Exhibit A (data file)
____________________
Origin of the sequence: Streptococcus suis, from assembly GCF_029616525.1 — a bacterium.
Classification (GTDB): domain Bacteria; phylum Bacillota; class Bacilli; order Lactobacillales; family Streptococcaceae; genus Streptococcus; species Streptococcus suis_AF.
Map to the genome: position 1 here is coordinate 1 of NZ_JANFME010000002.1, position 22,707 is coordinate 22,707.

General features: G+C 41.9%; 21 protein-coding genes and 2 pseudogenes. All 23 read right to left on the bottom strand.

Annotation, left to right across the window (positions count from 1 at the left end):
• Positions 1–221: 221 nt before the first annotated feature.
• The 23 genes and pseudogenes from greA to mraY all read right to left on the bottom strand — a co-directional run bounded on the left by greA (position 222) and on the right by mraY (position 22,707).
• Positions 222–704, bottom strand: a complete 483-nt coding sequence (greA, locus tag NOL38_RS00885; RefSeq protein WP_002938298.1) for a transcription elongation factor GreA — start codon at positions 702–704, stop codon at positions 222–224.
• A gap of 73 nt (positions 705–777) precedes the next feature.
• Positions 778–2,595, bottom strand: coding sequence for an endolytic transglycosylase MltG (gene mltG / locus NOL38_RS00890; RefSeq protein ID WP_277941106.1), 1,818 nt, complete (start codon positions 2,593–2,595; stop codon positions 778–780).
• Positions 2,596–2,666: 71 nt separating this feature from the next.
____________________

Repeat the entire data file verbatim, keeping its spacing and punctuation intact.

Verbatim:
Origin of the sequence: Streptococcus suis, from assembly GCF_029616525.1 — a bacterium.
Classification (GTDB): domain Bacteria; phylum Bacillota; class Bacilli; order Lactobacillales; family Streptococcaceae; genus Streptococcus; species Streptococcus suis_AF.
Map to the genome: position 1 here is coordinate 1 of NZ_JANFME010000002.1, position 22,707 is coordinate 22,707.

General features: G+C 41.9%; 21 protein-coding genes and 2 pseudogenes. All 23 read right to left on the bottom strand.

Annotation, left to right across the window (positions count from 1 at the left end):
• Positions 1–221: 221 nt before the first annotated feature.
• The 23 genes and pseudogenes from greA to mraY all read right to left on the bottom strand — a co-directional run bounded on the left by greA (position 222) and on the right by mraY (position 22,707).
• Positions 222–704, bottom strand: a complete 483-nt coding sequence (greA, locus tag NOL38_RS00885; RefSeq protein WP_002938298.1) for a transcription elongation factor GreA — start codon at positions 702–704, stop codon at positions 222–224.
• A gap of 73 nt (positions 705–777) precedes the next feature.
• Positions 778–2,595, bottom strand: coding sequence for an endolytic transglycosylase MltG (gene mltG / locus NOL38_RS00890; RefSeq protein ID WP_277941106.1), 1,818 nt, complete (start codon positions 2,593–2,595; stop codon positions 778–780).
• Positions 2,596–2,666: 71 nt separating this feature from the next.